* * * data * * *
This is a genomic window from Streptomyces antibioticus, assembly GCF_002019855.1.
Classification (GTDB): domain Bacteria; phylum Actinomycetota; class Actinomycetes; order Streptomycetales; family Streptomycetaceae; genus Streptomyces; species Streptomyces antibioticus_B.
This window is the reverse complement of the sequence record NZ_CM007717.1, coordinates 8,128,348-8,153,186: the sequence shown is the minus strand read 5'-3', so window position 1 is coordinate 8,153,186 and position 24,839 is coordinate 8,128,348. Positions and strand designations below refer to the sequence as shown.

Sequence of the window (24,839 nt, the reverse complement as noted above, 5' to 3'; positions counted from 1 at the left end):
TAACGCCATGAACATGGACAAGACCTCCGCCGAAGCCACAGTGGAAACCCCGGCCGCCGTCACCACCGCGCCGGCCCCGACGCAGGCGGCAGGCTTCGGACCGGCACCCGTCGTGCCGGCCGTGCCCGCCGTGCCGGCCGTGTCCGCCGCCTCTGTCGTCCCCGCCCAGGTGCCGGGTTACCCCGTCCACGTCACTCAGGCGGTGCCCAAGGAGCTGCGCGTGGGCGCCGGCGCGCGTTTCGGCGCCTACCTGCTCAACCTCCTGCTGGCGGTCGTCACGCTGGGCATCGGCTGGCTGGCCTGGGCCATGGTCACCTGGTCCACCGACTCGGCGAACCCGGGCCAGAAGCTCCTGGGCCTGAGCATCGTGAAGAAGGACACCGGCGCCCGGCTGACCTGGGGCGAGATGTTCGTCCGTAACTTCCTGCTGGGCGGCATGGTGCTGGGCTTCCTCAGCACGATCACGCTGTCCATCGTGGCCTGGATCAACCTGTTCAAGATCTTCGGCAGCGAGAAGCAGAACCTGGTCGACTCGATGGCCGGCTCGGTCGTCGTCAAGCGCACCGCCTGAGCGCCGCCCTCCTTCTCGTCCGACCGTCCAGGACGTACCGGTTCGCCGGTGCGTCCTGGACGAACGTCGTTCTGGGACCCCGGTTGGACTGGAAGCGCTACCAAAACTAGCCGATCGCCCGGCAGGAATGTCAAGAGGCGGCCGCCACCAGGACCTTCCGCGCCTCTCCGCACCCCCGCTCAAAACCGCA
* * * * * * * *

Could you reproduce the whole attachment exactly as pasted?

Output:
This is a genomic window from Streptomyces antibioticus, assembly GCF_002019855.1.
Classification (GTDB): domain Bacteria; phylum Actinomycetota; class Actinomycetes; order Streptomycetales; family Streptomycetaceae; genus Streptomyces; species Streptomyces antibioticus_B.
This window is the reverse complement of the sequence record NZ_CM007717.1, coordinates 8,128,348-8,153,186: the sequence shown is the minus strand read 5'-3', so window position 1 is coordinate 8,153,186 and position 24,839 is coordinate 8,128,348. Positions and strand designations below refer to the sequence as shown.

Sequence of the window (24,839 nt, the reverse complement as noted above, 5' to 3'; positions counted from 1 at the left end):
TAACGCCATGAACATGGACAAGACCTCCGCCGAAGCCACAGTGGAAACCCCGGCCGCCGTCACCACCGCGCCGGCCCCGACGCAGGCGGCAGGCTTCGGACCGGCACCCGTCGTGCCGGCCGTGCCCGCCGTGCCGGCCGTGTCCGCCGCCTCTGTCGTCCCCGCCCAGGTGCCGGGTTACCCCGTCCACGTCACTCAGGCGGTGCCCAAGGAGCTGCGCGTGGGCGCCGGCGCGCGTTTCGGCGCCTACCTGCTCAACCTCCTGCTGGCGGTCGTCACGCTGGGCATCGGCTGGCTGGCCTGGGCCATGGTCACCTGGTCCACCGACTCGGCGAACCCGGGCCAGAAGCTCCTGGGCCTGAGCATCGTGAAGAAGGACACCGGCGCCCGGCTGACCTGGGGCGAGATGTTCGTCCGTAACTTCCTGCTGGGCGGCATGGTGCTGGGCTTCCTCAGCACGATCACGCTGTCCATCGTGGCCTGGATCAACCTGTTCAAGATCTTCGGCAGCGAGAAGCAGAACCTGGTCGACTCGATGGCCGGCTCGGTCGTCGTCAAGCGCACCGCCTGAGCGCCGCCCTCCTTCTCGTCCGACCGTCCAGGACGTACCGGTTCGCCGGTGCGTCCTGGACGAACGTCGTTCTGGGACCCCGGTTGGACTGGAAGCGCTACCAAAACTAGCCGATCGCCCGGCAGGAATGTCAAGAGGCGGCCGCCACCAGGACCTTCCGCGCCTCTCCGCACCCCCGCTCAAAACCGCA